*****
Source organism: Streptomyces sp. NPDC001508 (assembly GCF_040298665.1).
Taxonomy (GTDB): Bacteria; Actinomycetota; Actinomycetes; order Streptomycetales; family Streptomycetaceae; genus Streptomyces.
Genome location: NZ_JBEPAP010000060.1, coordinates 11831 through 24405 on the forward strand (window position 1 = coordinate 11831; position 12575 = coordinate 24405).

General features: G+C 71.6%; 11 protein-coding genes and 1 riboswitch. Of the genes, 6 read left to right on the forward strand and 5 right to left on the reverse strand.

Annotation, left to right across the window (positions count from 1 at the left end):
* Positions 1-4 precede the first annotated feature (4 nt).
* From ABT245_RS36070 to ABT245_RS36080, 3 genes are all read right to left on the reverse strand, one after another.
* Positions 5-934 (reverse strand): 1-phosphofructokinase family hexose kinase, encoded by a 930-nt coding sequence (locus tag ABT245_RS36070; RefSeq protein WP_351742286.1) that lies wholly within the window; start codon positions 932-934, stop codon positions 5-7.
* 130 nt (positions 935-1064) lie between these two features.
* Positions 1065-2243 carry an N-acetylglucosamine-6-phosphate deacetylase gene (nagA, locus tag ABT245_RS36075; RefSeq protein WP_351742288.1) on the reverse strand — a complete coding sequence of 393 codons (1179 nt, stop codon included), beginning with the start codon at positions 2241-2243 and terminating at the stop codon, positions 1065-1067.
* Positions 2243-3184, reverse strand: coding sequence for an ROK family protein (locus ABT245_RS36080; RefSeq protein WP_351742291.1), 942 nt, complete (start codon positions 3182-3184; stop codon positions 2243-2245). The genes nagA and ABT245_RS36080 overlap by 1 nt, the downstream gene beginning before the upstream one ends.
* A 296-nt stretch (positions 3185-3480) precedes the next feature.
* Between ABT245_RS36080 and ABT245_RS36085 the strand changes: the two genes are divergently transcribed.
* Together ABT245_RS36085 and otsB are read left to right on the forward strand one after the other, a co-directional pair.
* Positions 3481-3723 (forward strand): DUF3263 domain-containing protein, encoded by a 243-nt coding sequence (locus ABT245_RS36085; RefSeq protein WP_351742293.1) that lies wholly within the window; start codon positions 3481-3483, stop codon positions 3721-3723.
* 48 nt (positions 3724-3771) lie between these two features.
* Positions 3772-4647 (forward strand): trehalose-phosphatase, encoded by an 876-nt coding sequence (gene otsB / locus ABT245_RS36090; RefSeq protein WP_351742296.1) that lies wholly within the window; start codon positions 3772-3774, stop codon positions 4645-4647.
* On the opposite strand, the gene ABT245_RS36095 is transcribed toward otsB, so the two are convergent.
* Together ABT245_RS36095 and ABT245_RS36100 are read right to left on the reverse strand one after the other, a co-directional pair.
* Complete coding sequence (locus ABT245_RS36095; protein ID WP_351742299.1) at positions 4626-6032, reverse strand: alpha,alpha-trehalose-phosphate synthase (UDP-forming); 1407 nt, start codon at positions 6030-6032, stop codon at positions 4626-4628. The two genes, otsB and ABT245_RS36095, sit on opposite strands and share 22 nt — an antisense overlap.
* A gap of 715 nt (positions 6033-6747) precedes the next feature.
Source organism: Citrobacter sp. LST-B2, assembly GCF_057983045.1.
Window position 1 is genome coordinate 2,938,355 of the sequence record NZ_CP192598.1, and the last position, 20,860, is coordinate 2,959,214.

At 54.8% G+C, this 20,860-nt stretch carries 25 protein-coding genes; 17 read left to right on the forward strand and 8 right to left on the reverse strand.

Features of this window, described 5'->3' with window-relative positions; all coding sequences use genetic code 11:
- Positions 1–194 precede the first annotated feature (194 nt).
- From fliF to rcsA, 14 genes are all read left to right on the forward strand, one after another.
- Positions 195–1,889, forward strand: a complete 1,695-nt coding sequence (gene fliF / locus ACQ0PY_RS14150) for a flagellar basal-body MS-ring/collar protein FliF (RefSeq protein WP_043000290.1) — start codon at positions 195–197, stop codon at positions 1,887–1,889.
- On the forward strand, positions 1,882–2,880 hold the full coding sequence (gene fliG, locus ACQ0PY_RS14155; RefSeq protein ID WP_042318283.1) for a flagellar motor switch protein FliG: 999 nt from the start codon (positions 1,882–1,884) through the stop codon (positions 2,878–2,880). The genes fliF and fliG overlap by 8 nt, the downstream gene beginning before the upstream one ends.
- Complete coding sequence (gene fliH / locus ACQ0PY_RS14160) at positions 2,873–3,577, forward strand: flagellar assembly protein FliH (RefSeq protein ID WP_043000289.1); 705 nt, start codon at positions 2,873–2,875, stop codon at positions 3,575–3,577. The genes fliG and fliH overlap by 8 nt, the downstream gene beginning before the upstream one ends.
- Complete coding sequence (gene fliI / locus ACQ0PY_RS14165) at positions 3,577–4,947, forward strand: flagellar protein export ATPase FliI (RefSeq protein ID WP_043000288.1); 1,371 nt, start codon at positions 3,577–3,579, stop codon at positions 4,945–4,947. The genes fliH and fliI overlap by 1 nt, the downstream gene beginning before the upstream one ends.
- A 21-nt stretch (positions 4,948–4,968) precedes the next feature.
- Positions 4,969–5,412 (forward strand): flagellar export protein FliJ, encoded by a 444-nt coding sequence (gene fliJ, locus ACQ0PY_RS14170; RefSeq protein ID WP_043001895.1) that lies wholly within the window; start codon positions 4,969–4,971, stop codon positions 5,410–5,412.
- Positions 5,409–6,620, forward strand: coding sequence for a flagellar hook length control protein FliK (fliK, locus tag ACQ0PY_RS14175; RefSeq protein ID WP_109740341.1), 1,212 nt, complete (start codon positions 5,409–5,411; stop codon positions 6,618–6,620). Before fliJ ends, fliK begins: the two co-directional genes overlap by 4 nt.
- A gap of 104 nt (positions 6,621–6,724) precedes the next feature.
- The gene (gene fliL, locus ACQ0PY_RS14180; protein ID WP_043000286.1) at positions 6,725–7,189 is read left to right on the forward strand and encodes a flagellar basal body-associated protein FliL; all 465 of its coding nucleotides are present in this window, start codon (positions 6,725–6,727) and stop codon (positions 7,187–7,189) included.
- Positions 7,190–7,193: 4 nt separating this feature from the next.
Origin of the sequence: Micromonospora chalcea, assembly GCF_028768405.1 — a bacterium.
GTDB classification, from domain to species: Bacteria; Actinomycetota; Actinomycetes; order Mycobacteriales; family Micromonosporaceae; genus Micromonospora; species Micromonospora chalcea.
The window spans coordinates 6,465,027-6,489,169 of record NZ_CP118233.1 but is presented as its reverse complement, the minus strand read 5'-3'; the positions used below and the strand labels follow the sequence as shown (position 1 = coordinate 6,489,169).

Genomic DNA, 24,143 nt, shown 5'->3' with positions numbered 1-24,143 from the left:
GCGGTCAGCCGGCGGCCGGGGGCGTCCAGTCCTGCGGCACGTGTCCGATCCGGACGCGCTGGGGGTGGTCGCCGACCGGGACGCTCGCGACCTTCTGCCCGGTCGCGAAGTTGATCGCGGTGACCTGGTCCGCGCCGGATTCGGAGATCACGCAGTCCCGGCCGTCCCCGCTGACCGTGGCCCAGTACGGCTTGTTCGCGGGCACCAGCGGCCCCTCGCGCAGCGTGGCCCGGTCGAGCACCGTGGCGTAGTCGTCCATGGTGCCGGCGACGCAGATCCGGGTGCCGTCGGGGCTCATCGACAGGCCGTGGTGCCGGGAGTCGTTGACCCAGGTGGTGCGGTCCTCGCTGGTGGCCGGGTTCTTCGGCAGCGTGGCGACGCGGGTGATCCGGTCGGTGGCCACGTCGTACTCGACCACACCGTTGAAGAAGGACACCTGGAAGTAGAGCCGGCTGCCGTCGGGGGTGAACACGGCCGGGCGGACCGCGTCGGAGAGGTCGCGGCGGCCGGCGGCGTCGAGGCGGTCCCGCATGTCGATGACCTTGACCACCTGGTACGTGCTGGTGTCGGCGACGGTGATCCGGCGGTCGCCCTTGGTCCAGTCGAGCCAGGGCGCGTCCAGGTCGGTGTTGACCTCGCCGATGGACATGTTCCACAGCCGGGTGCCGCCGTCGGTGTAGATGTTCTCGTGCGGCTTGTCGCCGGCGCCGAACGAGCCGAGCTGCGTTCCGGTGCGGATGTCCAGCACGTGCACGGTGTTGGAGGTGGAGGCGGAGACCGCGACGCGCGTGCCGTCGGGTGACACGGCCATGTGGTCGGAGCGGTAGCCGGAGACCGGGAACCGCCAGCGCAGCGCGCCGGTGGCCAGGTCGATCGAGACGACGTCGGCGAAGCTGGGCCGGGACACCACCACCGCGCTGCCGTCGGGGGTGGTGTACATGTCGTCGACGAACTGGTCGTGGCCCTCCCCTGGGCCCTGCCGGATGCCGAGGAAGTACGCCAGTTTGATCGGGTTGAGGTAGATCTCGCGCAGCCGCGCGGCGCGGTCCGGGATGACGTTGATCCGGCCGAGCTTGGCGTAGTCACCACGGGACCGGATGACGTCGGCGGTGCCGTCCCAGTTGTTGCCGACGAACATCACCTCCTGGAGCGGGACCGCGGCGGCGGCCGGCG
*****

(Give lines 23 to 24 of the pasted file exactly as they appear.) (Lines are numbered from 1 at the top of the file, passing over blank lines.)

Window position 1 is genome coordinate 2,938,355 of the sequence record NZ_CP192598.1, and the last position, 20,860, is coordinate 2,959,214.

At 54.8% G+C, this 20,860-nt stretch carries 25 protein-coding genes; 17 read left to right on the forward strand and 8 right to left on the reverse strand.